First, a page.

Nursing homes and loopholes, a love story
To really understand what is going on in the wacky world of Medicare therapy billing, here's all you really need to know:
A recent Wall Street Journal analysis of federal financial reports found that nursing homes gave Ultra-High therapy to 7% of the days they billed Medicare in 2002. Yet by 2013, the figure was up to 54%.
I'm willing to acknowledge that residents may have been a bit sicker in 2013 than a decade prior. But more than seven times sicker on average? Not likely.
So what's the deal here? It's simple really: The industry found another loophole and cashed in. It certainly wasn't the first time we've witnessed this phenomenon, nor is it likely to be the last.
The loophole in this instance was discovered in the changing way Medicare paid for care. Rules passed just before the turn of the century shifted payments from costs to levels. The idea was to get away from a system where Uncle Sam was getting nickeled-and-dimed for every little thing a facility did in the name of rehab. Under the new system, a set price would be paid at predetermined levels (or to use a more familiar term, Resource Utilization Groups).
That would seem to be a logical progression, except for a tiny matter that was overlooked: Operators would now have built-in incentives to give residents as much high-end therapy as possible.
Thus, a cottage industry was born. And it quickly became apparent how to win under new management: Max out on Medicare. Soon we saw almost every facility placing help wanted ads for “MDS Coordinators.” Turns out these were the people who could best leverage admissions and care plans to take full advantage of what Medicare had to offer.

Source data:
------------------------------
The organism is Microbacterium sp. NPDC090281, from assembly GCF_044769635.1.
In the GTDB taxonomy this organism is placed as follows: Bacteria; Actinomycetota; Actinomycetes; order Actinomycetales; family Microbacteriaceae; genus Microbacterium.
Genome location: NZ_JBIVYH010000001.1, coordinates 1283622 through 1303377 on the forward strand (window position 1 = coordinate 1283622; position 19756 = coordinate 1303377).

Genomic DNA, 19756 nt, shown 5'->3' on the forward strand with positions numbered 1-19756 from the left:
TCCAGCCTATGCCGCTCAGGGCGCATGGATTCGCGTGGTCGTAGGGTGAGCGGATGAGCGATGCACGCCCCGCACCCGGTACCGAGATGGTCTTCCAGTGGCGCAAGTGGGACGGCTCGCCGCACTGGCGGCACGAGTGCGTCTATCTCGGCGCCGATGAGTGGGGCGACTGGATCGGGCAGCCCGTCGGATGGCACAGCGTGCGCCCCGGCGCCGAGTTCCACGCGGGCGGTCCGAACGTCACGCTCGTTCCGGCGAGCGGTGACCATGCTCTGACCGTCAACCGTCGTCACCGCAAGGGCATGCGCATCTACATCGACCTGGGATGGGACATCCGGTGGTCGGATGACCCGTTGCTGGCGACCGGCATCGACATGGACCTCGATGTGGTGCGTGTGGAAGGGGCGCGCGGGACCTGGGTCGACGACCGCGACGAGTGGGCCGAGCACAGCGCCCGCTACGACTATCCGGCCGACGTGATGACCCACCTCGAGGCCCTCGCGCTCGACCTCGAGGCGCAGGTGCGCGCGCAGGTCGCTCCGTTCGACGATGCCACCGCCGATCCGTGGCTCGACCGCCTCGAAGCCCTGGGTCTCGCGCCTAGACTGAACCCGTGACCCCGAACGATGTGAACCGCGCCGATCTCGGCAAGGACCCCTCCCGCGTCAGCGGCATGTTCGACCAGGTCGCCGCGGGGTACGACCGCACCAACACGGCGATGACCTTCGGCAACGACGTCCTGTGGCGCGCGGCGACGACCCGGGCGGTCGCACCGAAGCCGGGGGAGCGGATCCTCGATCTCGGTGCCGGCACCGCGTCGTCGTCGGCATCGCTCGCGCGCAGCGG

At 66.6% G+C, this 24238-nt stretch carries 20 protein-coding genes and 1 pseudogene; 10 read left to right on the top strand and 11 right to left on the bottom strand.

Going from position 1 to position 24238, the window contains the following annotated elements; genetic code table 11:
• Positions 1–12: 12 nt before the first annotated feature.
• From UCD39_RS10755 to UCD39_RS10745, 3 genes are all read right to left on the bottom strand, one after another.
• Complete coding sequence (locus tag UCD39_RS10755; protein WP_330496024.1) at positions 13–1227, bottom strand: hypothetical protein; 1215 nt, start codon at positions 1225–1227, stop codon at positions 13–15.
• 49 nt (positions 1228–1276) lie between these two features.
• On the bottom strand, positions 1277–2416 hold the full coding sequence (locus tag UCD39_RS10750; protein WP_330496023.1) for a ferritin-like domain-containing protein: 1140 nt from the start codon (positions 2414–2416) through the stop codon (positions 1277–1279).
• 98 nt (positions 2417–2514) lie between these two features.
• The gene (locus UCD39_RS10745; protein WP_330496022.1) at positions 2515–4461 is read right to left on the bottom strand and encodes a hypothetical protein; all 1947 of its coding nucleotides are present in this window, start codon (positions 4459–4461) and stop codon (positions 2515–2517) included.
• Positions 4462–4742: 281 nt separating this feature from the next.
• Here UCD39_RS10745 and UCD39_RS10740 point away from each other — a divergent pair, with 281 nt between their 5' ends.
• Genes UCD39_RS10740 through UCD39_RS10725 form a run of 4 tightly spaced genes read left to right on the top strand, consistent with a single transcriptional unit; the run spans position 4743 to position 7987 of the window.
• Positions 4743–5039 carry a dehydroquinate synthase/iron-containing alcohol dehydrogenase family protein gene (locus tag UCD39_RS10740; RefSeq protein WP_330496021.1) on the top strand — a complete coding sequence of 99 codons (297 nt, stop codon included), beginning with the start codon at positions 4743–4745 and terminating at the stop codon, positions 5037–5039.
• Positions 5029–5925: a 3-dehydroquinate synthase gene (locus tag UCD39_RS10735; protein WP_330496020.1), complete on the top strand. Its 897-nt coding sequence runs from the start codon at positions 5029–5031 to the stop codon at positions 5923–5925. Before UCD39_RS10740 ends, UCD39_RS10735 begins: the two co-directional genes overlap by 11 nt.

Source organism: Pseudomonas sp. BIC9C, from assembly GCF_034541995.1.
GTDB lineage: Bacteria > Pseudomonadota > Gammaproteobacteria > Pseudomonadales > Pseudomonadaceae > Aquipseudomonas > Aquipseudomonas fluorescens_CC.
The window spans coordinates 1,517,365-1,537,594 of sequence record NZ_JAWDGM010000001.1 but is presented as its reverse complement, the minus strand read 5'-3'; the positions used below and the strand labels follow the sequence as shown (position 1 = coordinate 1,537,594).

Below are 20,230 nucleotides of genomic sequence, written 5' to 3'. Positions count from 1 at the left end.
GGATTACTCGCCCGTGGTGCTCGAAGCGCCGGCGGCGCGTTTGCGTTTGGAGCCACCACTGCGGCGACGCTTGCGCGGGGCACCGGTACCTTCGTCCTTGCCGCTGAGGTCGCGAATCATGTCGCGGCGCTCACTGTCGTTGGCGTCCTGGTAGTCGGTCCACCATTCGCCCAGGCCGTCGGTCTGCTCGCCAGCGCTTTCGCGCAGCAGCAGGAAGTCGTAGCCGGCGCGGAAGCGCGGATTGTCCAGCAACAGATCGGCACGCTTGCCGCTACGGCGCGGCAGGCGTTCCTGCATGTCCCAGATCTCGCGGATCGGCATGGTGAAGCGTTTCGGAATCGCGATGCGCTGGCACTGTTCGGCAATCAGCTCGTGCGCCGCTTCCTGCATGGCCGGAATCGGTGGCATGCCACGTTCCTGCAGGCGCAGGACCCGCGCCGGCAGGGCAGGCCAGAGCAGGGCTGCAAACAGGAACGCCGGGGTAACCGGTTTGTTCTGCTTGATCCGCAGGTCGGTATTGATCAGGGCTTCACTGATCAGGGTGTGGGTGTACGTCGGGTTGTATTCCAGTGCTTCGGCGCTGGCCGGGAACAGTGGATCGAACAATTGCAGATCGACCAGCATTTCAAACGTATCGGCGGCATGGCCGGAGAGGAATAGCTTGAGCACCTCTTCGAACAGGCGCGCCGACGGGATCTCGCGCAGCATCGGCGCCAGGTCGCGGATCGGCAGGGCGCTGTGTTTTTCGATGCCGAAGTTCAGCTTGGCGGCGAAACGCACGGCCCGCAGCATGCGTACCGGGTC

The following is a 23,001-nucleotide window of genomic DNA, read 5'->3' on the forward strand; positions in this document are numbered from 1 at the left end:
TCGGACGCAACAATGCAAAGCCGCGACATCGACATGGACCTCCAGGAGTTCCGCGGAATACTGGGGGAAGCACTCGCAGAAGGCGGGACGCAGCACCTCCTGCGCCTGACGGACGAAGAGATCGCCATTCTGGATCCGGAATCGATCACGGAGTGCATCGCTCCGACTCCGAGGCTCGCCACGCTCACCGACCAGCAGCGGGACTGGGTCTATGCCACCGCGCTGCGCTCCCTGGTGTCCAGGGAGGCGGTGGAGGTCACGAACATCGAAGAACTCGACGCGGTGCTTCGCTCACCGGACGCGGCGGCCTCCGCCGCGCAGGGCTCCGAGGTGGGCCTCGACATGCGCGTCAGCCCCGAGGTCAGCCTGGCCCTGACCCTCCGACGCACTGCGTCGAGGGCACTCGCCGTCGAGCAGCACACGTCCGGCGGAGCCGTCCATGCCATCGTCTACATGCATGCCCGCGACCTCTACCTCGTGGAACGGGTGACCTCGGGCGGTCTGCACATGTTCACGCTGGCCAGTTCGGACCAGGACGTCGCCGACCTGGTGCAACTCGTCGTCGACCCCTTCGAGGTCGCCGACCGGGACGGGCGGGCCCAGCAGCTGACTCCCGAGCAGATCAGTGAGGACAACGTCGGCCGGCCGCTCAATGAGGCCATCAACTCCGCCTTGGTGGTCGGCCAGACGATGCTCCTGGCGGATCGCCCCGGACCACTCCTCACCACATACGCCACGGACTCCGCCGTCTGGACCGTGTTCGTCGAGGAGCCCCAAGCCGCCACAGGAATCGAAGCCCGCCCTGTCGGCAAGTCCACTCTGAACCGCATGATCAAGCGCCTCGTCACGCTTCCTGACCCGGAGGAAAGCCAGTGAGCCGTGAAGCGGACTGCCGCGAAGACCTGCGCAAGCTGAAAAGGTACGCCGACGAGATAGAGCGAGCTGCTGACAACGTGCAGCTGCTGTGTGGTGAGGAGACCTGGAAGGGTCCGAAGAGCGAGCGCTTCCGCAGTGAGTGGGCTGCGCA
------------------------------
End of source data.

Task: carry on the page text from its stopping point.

Many skilled care operators who formerly considered themselves in the convalescent care business were now competing strictly for post-acute rehab patients.
One can argue whether the response was ethical. What can't be argued was whether it was legal. It was (except in cases of provable fraud). And in hindsight, did CMS really expect a field that had historically survived by finding Medicaid and Medicare loopholes to suddenly change its spots?
Right now, some miffed CMS officials are taking a “just-you-wait” attitude toward skilled operators. Regulators' new ace in the hole? Managed care and bundled payments.
To be sure, both may collectively put facilities on an austerity fiscal diet, at least compared to the gorging at the Medicare trough we've seen recently.
But here's the thing: You can bet that industry-hired actuaries, lawyers, consultants and other assorted bean counters are going over new rules with a fine-tooth comb. They are looking for the next generation of potential revenue streams. If they exist, they will be found, and implemented.
Why? Let's just say there must be billions of reasons.
John O'Connor is McKnight's Editorial Director.